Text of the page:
Application of Smoothed Particle Hydrodynamics to the Resonant Acoustic Mixing of Complex, Highly Filled Composites

Lewtas Science & Technologies are improving the safety and speed of mixing energetic materials together with the help of computational models, through support from the Hartree Centre and STFC’s Bridging for Innovators programme.


Traditional methods of mixing energetic liquid and solid materials together consist of a vessel with moving blades. Such mixing can be dangerous and take many hours for the materials to combine. Existing technology often results in wastage, and a significant loss of time and money. A new technology using a Resonant Acoustic Mixer (RAM) has no internal moving parts and promises to make the process much safer and more efficient. However, the science is not yet understood on how this technology works and it is difficult to predict the outcome of mixing both liquid and solid components.


Funding through the Bridging for Innovators Programme enabled Lewtas Science & Technologies to apply computational methods to simulate the movement of particles and fluid in this new mixing technology to improve the outcomes. Working with scientists at the Hartree Centre, Lewtas was able to control all the variables in a fast and systematic way. The results from this predicted work will be compared with experimental data to ensure accurate models are created, offering an opportunity to pave way for other simulations in the future.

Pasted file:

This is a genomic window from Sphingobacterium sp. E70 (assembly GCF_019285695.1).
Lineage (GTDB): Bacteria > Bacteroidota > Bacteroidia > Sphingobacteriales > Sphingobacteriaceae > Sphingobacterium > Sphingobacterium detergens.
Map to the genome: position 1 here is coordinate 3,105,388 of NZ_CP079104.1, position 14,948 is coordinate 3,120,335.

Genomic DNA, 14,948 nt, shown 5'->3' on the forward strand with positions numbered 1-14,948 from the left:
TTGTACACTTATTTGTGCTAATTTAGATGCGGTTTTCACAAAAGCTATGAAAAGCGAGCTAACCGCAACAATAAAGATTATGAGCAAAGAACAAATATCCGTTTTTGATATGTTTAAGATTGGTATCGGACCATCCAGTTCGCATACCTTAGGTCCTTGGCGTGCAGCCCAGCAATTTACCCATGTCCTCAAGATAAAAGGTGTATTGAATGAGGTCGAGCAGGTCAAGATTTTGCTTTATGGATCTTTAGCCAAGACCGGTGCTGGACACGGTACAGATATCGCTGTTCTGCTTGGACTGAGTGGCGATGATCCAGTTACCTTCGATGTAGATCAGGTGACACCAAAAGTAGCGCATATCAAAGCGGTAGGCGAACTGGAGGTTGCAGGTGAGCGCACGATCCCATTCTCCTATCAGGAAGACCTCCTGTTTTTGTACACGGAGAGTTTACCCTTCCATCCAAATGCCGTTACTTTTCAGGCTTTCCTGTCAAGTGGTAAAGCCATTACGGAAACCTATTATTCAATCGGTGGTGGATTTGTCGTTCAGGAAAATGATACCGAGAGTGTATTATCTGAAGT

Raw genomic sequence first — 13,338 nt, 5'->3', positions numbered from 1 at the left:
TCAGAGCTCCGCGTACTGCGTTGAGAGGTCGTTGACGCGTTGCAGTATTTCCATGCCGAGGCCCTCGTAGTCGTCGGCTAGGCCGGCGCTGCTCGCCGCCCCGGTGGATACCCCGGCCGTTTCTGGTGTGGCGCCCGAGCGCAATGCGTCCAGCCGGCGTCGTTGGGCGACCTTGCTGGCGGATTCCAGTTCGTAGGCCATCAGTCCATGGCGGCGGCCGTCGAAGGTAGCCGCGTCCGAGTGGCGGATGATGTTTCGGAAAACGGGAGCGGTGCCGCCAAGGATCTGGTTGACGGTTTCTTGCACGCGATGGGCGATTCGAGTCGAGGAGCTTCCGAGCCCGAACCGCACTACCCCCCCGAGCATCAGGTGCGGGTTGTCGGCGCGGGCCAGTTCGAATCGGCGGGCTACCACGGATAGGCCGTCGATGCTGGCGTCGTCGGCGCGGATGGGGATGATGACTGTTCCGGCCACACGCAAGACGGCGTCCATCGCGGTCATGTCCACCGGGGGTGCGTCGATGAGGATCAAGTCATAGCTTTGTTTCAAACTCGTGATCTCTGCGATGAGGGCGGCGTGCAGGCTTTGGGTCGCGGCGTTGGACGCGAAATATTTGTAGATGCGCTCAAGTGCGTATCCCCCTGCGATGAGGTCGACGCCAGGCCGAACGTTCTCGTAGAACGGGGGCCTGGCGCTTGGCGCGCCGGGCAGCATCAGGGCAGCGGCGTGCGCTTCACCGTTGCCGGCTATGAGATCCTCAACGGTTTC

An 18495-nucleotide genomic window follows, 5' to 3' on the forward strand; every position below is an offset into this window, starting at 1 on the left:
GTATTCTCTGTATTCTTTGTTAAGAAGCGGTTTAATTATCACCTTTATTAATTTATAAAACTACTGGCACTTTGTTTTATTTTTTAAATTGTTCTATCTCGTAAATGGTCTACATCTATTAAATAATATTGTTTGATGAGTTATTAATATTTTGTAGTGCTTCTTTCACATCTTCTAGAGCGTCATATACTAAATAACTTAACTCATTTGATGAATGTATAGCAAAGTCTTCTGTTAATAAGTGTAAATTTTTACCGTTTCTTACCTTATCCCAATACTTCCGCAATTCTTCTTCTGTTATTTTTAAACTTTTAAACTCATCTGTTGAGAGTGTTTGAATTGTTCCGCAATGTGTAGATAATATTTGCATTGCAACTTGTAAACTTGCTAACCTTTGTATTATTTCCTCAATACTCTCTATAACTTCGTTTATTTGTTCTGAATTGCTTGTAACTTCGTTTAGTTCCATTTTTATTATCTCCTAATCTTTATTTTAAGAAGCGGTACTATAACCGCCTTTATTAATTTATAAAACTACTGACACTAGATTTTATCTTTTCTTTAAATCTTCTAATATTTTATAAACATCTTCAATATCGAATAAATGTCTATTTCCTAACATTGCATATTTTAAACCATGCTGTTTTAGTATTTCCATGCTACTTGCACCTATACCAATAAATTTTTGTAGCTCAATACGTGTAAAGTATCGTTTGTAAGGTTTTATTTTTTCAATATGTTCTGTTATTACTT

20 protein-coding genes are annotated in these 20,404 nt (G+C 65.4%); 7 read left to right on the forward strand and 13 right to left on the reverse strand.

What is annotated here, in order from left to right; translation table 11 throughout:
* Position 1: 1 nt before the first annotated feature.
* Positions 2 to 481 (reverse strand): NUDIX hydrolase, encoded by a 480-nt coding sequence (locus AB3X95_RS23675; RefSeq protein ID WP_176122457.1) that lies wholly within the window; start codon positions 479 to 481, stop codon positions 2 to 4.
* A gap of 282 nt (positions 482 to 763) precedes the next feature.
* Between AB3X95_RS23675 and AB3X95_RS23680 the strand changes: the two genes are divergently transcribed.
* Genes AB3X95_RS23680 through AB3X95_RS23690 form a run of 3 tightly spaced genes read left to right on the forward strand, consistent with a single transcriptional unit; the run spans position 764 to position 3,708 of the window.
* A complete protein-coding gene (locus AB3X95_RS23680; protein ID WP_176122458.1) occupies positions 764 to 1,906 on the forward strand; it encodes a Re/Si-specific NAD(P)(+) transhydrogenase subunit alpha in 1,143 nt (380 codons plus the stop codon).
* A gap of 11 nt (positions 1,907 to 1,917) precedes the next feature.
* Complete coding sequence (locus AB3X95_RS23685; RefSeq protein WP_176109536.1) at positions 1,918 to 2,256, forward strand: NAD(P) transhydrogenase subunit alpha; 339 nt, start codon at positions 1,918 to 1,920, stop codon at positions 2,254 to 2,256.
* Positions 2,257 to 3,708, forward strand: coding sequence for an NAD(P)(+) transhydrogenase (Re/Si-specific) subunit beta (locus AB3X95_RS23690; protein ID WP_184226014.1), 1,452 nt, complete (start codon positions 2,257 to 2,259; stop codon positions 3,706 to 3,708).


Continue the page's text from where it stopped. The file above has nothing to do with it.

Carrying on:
The initial project with the Hartree Centre demonstrated the potential to improve the mixing process by using computational models. Predicting the outcomes using this simulation model makes products that are more consistent and saves time and money by improving the chance of successful mixing in real life experiments. Lewtas plans to continue the exploratory work to develop simulations for different types of materials.

“The opportunity to work with the scientists at the Hartree Centre with the support of the Bridging for Innovators programme has enabled groundbreaking work to progress, which has the potential to change research in this area. Without the funding and expertise, Lewtas would not have had the opportunity to carry out this important research.”

Ken Lewtas, Lewtas Science & Technologies

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